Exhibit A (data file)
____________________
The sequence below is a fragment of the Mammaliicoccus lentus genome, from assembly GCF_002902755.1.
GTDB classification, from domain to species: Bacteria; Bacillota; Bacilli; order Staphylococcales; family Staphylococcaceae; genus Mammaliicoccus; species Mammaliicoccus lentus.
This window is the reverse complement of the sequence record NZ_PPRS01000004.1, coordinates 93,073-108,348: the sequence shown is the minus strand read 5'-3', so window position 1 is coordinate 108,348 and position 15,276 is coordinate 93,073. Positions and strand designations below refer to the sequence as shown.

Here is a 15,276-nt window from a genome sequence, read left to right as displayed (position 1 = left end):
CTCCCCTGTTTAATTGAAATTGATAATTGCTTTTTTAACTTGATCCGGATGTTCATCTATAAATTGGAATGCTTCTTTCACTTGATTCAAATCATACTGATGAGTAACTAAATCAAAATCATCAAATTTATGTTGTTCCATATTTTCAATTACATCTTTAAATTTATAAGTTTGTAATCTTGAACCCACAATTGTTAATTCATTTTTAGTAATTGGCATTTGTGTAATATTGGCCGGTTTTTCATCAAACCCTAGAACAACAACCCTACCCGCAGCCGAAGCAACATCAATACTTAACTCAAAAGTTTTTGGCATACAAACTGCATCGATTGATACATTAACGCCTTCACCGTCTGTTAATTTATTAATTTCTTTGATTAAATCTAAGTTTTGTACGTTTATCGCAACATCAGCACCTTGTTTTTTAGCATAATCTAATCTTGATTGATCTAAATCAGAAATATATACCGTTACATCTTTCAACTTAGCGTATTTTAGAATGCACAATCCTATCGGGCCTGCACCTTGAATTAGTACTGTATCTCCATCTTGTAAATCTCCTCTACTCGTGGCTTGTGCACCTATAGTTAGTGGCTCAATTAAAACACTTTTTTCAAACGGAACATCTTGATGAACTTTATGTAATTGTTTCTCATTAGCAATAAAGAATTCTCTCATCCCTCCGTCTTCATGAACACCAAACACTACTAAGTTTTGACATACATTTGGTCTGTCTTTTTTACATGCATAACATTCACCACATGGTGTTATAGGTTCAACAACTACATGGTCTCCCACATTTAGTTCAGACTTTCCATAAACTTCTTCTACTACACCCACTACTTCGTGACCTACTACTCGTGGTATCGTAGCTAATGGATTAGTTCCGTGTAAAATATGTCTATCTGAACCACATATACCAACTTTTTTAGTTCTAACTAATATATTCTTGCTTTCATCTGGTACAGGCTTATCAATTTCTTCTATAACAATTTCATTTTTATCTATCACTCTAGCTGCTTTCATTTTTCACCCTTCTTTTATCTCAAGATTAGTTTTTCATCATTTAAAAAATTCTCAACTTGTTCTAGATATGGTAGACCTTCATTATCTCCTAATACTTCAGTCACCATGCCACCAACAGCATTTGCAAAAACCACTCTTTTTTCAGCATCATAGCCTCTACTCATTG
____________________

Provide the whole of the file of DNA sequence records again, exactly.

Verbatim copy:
The sequence below is a fragment of the Mammaliicoccus lentus genome, from assembly GCF_002902755.1.
GTDB classification, from domain to species: Bacteria; Bacillota; Bacilli; order Staphylococcales; family Staphylococcaceae; genus Mammaliicoccus; species Mammaliicoccus lentus.
This window is the reverse complement of the sequence record NZ_PPRS01000004.1, coordinates 93,073-108,348: the sequence shown is the minus strand read 5'-3', so window position 1 is coordinate 108,348 and position 15,276 is coordinate 93,073. Positions and strand designations below refer to the sequence as shown.

Here is a 15,276-nt window from a genome sequence, read left to right as displayed (position 1 = left end):
CTCCCCTGTTTAATTGAAATTGATAATTGCTTTTTTAACTTGATCCGGATGTTCATCTATAAATTGGAATGCTTCTTTCACTTGATTCAAATCATACTGATGAGTAACTAAATCAAAATCATCAAATTTATGTTGTTCCATATTTTCAATTACATCTTTAAATTTATAAGTTTGTAATCTTGAACCCACAATTGTTAATTCATTTTTAGTAATTGGCATTTGTGTAATATTGGCCGGTTTTTCATCAAACCCTAGAACAACAACCCTACCCGCAGCCGAAGCAACATCAATACTTAACTCAAAAGTTTTTGGCATACAAACTGCATCGATTGATACATTAACGCCTTCACCGTCTGTTAATTTATTAATTTCTTTGATTAAATCTAAGTTTTGTACGTTTATCGCAACATCAGCACCTTGTTTTTTAGCATAATCTAATCTTGATTGATCTAAATCAGAAATATATACCGTTACATCTTTCAACTTAGCGTATTTTAGAATGCACAATCCTATCGGGCCTGCACCTTGAATTAGTACTGTATCTCCATCTTGTAAATCTCCTCTACTCGTGGCTTGTGCACCTATAGTTAGTGGCTCAATTAAAACACTTTTTTCAAACGGAACATCTTGATGAACTTTATGTAATTGTTTCTCATTAGCAATAAAGAATTCTCTCATCCCTCCGTCTTCATGAACACCAAACACTACTAAGTTTTGACATACATTTGGTCTGTCTTTTTTACATGCATAACATTCACCACATGGTGTTATAGGTTCAACAACTACATGGTCTCCCACATTTAGTTCAGACTTTCCATAAACTTCTTCTACTACACCCACTACTTCGTGACCTACTACTCGTGGTATCGTAGCTAATGGATTAGTTCCGTGTAAAATATGTCTATCTGAACCACATATACCAACTTTTTTAGTTCTAACTAATATATTCTTGCTTTCATCTGGTACAGGCTTATCAATTTCTTCTATAACAATTTCATTTTTATCTATCACTCTAGCTGCTTTCATTTTTCACCCTTCTTTTATCTCAAGATTAGTTTTTCATCATTTAAAAAATTCTCAACTTGTTCTAGATATGGTAGACCTTCATTATCTCCTAATACTTCAGTCACCATGCCACCAACAGCATTTGCAAAAACCACTCTTTTTTCAGCATCATAGCCTCTACTCATTG